Environmental Pollution is Still a Problem
The earth is undergoing a lot of changes primarily due to human activity. Global development continues to negatively impact the environment at many scales (Rhind, 2009). The consequences of human activity are wide-ranging and far-reaching, including deforestation, desertification, biodiversity loss, environmental pollution, land degradation, global warming and climate change, just to name a few. At the moment, global attention is resting more on climate change as the main challenge we are facing. In order to ensure environmental sustainability, our focus must include all environmental issues confronting humanity.
Environmental pollution continues to cause real problems. In 2019, environmental pollution was responsible for an estimated 9 million annual global premature deaths (Fuller et al, 2022). This was 16% of all global deaths and it resulted in total economic losses of $4.6 trillion (6.2% of global economic output). Air pollution was responsible for the highest number of deaths (6.7million). In the same year, air pollution’s global contribution to lung cancer, stroke and heart disease deaths were 36, 34 and 27%, respectively. Apart from air pollution, toxic chemical pollutants can elicit similar morbidity and mortality effects.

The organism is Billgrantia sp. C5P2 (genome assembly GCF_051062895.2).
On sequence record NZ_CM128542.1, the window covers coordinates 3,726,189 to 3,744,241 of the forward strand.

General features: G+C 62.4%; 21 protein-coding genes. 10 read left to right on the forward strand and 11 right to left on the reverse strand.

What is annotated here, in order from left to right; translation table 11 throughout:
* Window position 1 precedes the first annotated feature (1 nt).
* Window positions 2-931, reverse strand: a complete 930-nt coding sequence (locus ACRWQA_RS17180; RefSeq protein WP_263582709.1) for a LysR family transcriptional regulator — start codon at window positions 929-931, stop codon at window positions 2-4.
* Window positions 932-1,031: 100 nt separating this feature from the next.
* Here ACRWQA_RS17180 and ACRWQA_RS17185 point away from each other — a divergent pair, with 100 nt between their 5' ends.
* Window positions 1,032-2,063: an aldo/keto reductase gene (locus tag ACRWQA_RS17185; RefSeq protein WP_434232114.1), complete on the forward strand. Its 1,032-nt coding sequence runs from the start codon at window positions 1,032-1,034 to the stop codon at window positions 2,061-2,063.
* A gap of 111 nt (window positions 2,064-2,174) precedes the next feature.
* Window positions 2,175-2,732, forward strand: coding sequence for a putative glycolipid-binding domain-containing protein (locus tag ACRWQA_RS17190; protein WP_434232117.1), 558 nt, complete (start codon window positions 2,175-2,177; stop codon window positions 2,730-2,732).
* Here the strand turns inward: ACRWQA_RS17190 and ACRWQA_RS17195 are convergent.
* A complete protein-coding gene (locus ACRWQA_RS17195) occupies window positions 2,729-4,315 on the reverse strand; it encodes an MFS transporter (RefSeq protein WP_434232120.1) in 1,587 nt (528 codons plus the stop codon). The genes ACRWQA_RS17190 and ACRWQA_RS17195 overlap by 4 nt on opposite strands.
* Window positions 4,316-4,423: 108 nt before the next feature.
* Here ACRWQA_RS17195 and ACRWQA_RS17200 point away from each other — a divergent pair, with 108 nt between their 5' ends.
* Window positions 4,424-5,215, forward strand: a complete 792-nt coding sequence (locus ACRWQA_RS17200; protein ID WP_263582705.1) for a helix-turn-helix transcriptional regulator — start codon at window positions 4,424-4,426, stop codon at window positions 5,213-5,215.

This article looks at the impacts of environmental pollution to highlight the urgency of global action. We also discuss the ways in which the world is starting to tackle the problem.
Environmental Pollution and its Impacts
Environmental pollution is the addition of any substance (solid, liquid, or gas) or any form of energy (such as heat, sound, or radioactivity) to the environment at a rate faster than it can be dispersed, diluted, decomposed, recycled, or stored in some harmless forms.https://www.britannica.com/science/pollution-environment
The effects of environmental pollution are enormous, transcending geographical boundaries and enduring time and season. Pollutants often have devastating consequences on human and environmental health (Manisalidis et al, 2020). In a 2010 study, scientists found significant correlation between increased concentrations of urban mixture of air pollutants, and increased mortality from cardiovascular and respiratory diseases in five Australian and two New Zealand cities.